Setting History: A story’s setting often has a rich history that can be explored through backstory. Setting history might include information about the founding of a city or country, important political events, or even myths and legends surrounding a particular location. Like character history, setting history can help readers understand the world your characters inhabit and how it shapes their lives and experiences.
Plot History: Information from a character or setting’s past can also be used to further the plot of your story in the present day. For example, if two characters have a shared history, that might come back to haunt them in the present day and play into the conflict of your story. Or if your story takes place in a city with a violent past, that might come back to bite your characters as they try to navigate its dark underbelly. Plot history can provide depth and momentum to your story if used effectively.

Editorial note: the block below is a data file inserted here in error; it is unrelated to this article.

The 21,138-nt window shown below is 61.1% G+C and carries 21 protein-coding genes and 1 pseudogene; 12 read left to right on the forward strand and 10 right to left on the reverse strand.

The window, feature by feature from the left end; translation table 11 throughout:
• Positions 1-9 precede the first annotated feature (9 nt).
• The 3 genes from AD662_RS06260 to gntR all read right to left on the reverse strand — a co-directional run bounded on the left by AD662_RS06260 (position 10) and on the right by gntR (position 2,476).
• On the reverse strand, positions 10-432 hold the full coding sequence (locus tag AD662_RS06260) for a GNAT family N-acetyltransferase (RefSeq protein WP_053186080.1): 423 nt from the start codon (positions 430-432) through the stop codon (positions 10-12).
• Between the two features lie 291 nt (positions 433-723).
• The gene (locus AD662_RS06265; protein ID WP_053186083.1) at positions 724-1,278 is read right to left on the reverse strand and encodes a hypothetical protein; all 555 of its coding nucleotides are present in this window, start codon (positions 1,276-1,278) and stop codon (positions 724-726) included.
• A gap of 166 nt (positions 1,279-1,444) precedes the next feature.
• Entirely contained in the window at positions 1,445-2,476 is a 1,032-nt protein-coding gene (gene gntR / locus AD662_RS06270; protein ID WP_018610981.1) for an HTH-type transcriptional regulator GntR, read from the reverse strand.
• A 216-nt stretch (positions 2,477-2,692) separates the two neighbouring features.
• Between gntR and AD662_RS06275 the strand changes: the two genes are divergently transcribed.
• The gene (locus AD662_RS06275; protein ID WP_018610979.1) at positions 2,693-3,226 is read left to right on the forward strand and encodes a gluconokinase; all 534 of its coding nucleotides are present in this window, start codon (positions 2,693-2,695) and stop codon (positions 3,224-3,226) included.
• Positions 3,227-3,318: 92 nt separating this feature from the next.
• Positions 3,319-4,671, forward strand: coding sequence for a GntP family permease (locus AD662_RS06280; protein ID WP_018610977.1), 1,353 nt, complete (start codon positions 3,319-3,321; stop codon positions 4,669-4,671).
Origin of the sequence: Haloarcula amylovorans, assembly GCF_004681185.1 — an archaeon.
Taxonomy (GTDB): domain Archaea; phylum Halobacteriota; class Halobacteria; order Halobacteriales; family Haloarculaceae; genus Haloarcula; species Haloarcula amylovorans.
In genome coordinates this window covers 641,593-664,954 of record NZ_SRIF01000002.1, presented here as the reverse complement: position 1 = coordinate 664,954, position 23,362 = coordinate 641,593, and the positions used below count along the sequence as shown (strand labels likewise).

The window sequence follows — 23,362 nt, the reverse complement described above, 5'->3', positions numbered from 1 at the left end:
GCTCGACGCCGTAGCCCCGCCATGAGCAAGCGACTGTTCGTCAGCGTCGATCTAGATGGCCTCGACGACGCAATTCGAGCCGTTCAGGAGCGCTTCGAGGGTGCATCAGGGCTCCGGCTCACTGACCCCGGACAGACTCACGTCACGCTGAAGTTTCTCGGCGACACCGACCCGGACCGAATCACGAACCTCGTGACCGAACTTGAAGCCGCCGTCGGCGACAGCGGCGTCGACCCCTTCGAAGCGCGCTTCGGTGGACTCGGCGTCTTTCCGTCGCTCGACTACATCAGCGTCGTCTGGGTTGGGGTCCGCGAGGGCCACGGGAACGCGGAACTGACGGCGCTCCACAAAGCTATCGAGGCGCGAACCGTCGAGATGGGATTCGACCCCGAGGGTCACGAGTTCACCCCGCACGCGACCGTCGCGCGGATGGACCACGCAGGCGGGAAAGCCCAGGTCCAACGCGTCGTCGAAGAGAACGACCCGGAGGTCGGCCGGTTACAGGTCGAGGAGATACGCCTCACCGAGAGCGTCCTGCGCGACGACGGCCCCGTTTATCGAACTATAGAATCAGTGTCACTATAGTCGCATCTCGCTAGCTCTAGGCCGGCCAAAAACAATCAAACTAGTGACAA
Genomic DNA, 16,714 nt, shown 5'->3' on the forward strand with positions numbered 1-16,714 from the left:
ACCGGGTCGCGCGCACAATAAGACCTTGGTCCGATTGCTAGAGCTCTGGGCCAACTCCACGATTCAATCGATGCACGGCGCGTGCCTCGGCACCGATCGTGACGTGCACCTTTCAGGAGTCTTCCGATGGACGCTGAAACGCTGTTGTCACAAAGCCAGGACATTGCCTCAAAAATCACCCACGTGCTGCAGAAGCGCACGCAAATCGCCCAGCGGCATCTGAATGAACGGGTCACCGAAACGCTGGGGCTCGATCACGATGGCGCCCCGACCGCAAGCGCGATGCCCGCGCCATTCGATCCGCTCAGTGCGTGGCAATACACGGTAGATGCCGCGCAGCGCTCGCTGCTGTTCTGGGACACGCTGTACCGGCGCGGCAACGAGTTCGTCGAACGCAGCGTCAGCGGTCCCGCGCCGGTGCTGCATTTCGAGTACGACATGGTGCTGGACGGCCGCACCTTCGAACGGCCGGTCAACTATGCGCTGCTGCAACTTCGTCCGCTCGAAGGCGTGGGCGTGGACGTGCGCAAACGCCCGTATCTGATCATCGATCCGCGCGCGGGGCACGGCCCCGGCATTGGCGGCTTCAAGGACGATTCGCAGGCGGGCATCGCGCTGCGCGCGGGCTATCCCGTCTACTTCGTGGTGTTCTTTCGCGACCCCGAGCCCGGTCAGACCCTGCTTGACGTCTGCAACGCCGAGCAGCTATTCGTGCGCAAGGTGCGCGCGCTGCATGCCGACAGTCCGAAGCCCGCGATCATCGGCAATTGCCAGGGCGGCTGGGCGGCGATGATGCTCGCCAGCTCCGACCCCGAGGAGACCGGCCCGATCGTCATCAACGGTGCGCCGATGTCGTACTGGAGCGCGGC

Emotional History: Last but not least is emotional history—a type of backstory that delves into a character’s emotions and psychological state rather than physical events. This might include traumas from the past or formative relationships that have shaped who they are today. Emotional history is often used in conjunction with other types of backstory to give readers an even deeper understanding of your characters’ inner lives.
How to Use Backstory
Backstory provides context for the present action and can be used to make your characters more relatable and human. But how do you use backstory without bogging down your story? Here are some tips.
- Use dialogue to reveal the backstory.